SHARE is a unique panel database of micro data on health, socio-economic status and social and family networks covering most of the European Union and Israel. To date, SHARE has collected three panel waves (2004, 2006, 2010) of current living circumstances and retrospective life histories (2008, SHARELIFE); 6 additional waves are planned until 2024. The more than 150 000 interviews give a broad picture of life after the age of 50 years, measuring physical and mental health, economic and non-economic activities, income and wealth, transfers of time and money within and outside the family as well as life satisfaction and well-being. The data are available to the scientific community free of charge at www.share-project.org after registration. SHARE is harmonized with the US Health and Retirement Study (HRS) and the English Longitudinal Study of Ageing (ELSA) and has become a role model for several ageing surveys worldwide. SHARE's scientific power is based on its panel design that grasps the dynamic character of the ageing process, its multidisciplinary approach that delivers the full picture of individual and societal ageing, and its cross-nationally ex-ante harmonized design that permits international comparisons of health, economic and social outcomes in Europe and the USA.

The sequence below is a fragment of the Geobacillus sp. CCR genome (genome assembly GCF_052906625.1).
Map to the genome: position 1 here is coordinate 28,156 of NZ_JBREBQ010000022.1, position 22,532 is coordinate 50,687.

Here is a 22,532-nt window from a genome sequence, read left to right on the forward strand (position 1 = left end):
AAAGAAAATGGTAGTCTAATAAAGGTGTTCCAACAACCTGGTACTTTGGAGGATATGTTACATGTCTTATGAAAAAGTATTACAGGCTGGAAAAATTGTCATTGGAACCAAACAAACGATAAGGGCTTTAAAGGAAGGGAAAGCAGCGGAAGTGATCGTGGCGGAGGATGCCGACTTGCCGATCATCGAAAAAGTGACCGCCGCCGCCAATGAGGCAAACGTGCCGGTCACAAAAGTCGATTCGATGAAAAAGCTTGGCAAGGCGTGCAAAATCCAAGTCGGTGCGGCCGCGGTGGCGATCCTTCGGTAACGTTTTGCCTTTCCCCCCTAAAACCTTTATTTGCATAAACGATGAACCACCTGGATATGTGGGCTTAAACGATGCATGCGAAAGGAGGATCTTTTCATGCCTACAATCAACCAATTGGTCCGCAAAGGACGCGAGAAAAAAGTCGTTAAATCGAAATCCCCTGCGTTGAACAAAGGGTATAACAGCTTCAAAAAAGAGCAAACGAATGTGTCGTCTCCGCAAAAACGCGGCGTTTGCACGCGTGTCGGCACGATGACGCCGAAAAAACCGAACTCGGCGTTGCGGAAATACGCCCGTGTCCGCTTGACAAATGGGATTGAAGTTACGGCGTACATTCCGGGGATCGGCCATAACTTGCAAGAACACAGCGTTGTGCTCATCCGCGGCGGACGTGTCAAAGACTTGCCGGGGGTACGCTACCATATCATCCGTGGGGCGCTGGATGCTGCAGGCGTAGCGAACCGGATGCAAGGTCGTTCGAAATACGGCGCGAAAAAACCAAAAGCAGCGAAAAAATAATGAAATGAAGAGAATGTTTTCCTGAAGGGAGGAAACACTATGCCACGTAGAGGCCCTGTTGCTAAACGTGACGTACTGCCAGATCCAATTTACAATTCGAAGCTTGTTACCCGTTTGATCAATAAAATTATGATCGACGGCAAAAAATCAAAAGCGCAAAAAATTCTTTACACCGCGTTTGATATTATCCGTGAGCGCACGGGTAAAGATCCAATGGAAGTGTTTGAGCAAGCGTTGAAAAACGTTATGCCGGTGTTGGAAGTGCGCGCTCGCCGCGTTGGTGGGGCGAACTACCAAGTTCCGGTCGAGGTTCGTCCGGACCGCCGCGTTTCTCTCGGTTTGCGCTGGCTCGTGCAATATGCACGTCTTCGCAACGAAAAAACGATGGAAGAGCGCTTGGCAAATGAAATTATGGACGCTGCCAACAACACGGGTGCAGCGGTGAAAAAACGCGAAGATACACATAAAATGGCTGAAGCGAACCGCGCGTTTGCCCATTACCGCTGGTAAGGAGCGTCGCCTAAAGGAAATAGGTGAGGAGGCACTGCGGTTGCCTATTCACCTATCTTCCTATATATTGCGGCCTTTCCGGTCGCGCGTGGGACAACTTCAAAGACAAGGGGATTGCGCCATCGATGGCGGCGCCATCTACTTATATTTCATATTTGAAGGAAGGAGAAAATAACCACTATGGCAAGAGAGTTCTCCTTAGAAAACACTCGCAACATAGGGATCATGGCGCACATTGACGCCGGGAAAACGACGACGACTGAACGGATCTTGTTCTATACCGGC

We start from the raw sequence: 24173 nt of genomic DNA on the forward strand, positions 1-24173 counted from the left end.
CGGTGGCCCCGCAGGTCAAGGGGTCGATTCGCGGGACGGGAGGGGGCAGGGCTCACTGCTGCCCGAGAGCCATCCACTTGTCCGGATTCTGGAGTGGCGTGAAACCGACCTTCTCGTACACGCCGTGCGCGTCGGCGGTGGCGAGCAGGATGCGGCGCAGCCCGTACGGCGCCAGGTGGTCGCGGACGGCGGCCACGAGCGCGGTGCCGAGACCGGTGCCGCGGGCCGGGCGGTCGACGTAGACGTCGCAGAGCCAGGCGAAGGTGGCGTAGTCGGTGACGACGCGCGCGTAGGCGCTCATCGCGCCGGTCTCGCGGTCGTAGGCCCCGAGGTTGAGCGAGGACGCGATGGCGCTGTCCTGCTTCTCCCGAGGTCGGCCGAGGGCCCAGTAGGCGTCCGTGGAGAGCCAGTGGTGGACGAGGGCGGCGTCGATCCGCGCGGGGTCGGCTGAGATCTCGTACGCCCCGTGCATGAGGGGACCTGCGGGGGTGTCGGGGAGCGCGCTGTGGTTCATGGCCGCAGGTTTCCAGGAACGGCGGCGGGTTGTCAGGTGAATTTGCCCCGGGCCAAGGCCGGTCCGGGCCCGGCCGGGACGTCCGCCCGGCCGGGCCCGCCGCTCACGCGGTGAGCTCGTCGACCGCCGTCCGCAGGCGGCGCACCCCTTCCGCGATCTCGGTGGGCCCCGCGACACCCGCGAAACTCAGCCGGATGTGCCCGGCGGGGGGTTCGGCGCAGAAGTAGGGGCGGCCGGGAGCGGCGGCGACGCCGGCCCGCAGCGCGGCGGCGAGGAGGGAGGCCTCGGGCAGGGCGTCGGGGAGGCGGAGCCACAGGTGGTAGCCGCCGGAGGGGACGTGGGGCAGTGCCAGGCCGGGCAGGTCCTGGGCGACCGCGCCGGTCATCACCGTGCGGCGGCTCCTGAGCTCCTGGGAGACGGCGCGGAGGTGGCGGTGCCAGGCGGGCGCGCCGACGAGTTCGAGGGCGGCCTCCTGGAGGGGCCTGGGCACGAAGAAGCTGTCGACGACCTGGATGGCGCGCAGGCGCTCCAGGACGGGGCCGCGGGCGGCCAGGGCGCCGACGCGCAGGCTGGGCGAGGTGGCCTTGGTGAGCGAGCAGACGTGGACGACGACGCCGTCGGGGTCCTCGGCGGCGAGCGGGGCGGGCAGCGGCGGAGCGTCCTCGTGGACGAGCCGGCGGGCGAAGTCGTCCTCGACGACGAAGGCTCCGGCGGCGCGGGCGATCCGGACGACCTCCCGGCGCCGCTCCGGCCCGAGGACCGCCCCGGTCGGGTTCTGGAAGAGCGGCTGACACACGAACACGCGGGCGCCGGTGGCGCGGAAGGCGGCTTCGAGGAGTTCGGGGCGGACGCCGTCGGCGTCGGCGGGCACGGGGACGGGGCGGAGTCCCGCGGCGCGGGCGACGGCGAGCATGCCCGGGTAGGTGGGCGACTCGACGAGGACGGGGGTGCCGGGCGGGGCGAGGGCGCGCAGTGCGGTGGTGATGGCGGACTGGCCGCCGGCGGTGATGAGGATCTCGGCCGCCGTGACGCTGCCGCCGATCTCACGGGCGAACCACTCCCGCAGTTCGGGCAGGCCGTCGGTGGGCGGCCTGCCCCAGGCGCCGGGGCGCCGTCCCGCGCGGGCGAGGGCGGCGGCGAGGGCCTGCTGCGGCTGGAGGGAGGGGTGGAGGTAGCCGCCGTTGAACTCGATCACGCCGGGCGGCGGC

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http://dx.doi.org/10.1093/ije/dyt088DOI Listing
http://www.ncbi.nlm.nih.gov/pmc/articles/PMC3780997PMC
August 2013